“At this point it appears Microsoft has put Vista behind it,” said Allan Krans, an analyst with Technology Business Research. “People may not have been happy with it, but there were limited choices. For consumers, Vista was the default, and for businesses, they may have delayed buying new machines, but they will still pay Microsoft at some point.”
Microsoft’s financial performance for its fiscal third quarter, which ended March 31, and the fueling of its earnings by Windows 7 , makes his point that the company’s survived the dark days of Vista, Krans continued. “The best case scenario for Microsoft was to retain its leadership position, and results indicate it’s done just that,” he said. “It speaks to the power of the market for Windows.”
On Thursday, Microsoft reported net income of $4.01 billion, up 35 per cent over the same period the year before, on revenue of $14.5 billion, up 6 per cent.
Windows 7 sales drove the increase, said Peter Klein, chief financial officer for the company. “Strong demand for Windows 7 is a primary contributor to our performance,” Klein said during a conference call with Wall Street analysts Thursday afternoon.
Sales of Windows to consumers were especially brisk, with unit numbers up 35 per cent year-over-year, while business licenses were up over 15 per cent. Klein called Windows 7 Microsoft’s “fastest-selling operating system ever,” and claimed that 10 per cent of the world’s PCs are running the new OS.
Microsoft didn’t say how it came to that number, only citing both internal and external checks. But the number jibes with that of Web metrics vendor NetApplications, which measures operating system usage share by tracking a pool of some 160 million monthly unique visitors to the sites it monitors. According to NetApplications, Windows 7 accounted for 10.2 per cent of all operating systems by the end of March.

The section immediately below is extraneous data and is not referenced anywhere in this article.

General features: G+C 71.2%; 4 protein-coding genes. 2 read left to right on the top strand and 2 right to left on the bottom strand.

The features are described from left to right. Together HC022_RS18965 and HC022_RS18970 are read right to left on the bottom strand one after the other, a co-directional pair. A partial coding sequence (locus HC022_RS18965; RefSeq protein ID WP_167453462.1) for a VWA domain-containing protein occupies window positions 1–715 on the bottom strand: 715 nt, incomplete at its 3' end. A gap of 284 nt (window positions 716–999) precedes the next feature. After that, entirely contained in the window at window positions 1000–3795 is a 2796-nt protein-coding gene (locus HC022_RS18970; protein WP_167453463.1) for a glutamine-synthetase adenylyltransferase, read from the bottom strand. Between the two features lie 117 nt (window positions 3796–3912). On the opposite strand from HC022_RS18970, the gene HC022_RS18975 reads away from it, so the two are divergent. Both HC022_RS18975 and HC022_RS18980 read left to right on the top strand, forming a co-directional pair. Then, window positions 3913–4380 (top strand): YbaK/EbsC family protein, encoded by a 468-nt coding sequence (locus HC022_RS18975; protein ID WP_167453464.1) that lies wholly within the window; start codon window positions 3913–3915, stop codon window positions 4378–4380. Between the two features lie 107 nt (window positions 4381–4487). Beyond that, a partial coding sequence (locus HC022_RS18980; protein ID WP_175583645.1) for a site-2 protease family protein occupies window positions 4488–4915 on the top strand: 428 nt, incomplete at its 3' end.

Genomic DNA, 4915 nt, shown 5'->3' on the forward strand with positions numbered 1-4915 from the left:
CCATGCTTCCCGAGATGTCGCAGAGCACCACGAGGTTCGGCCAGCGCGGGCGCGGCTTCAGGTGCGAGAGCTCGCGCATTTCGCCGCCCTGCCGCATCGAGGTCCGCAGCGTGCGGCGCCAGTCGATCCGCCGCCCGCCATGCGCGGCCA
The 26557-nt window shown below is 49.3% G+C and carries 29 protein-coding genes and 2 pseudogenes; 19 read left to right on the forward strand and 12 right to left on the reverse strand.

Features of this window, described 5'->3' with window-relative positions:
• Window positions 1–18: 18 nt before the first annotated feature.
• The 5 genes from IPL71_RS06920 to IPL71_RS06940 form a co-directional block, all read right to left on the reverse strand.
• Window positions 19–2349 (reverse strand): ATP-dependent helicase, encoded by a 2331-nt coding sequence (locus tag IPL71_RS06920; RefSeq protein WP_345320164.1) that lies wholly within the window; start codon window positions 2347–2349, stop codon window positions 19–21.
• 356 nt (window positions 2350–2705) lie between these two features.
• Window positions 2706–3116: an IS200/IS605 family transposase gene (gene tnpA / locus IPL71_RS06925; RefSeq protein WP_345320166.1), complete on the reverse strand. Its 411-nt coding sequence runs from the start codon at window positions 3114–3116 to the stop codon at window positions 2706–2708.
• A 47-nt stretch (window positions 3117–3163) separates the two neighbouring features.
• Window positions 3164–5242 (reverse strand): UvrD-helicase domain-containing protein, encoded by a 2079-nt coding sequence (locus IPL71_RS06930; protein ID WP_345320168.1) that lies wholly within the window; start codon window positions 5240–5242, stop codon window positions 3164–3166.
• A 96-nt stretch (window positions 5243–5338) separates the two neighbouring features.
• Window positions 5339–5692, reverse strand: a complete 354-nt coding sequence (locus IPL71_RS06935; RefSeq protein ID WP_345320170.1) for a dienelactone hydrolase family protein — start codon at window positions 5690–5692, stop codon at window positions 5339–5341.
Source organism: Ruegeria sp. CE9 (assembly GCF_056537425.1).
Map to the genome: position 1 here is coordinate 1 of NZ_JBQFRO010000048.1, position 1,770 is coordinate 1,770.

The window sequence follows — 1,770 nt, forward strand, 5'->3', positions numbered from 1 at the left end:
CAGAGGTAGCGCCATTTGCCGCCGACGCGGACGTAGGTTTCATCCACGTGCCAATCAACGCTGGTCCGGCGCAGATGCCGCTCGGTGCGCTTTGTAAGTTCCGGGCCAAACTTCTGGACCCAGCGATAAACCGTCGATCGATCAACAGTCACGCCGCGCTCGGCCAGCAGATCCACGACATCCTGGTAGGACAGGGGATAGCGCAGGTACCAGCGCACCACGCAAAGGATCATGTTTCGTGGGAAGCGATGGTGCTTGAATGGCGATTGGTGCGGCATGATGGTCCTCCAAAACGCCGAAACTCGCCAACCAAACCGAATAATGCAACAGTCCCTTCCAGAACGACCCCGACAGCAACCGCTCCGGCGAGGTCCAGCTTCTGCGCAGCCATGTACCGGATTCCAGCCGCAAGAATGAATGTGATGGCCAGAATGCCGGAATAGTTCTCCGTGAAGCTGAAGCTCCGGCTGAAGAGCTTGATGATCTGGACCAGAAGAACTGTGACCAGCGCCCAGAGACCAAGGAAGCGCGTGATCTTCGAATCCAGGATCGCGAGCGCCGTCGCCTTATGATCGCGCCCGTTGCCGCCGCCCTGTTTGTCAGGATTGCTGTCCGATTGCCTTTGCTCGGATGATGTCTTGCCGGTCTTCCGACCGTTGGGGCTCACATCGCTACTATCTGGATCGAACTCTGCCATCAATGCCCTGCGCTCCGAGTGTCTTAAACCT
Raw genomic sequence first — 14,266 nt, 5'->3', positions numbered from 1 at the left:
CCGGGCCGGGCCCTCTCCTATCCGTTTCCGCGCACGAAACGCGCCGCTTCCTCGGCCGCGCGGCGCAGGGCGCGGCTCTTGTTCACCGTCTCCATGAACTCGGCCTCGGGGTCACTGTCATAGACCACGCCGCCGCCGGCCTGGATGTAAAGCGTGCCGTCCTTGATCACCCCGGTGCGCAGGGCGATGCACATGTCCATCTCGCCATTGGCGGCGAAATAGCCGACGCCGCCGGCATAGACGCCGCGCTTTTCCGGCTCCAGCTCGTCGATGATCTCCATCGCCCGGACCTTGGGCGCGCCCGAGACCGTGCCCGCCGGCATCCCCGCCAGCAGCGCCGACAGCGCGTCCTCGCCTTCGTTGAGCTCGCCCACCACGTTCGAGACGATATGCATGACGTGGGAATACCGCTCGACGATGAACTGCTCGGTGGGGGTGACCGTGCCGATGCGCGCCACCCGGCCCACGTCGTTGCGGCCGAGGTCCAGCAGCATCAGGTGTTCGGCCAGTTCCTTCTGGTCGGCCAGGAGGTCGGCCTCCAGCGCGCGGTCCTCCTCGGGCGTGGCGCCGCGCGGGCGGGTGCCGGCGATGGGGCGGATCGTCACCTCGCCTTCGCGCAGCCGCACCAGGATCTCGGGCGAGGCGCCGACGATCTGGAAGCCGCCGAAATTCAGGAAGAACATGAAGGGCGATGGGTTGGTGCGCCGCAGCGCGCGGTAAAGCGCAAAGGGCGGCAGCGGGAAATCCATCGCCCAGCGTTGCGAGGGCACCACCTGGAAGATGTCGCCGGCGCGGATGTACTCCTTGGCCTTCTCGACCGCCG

“It’s simply difficult to get around Microsoft,” observed Krans, who wasn’t surprised by the year-over-year jump in Windows 7 sales to consumers. Rather than attribute that licensing increase to Windows 7’s quality — which has received mostly positive reviews — he said it was directly tied to the upswing in PC sales.
“Its performance was largely driven by the underlying PC market,” Krans argued. Although both consumers and businesses may have postponed buying new PCs during much of Vista’s reign, they appear to be back in the buying mode. PC purchases were up an industry-wide 25 per cent, Microsoft said, with consumer PC sales up 30 per cent and business PC buying up 14 per cent. Microsoft used the estimates to boast that increases in Windows license sales exceeded both those numbers.
“The wave of technology refreshing is lifting Microsoft’s boat, along with the PC OEMs,” said Krans.
Krans’ point has been reinforced by data from NetApplications. Since Windows 7’s release in October, Windows XP has lost more than twice as much share to Windows 7 than has Vista, illustrating that XP users who held onto their old PCs were especially eager to buy new machines.
But that also means that Windows 7’s rapid growth is probably not sustainable, Krans said. “Once the wave of recession-borne pent-up demand is gone, hardware unit shipment rates are likely to settle into more typical single-digit growth patterns, taking double-digit Windows revenue growth with them,” he said.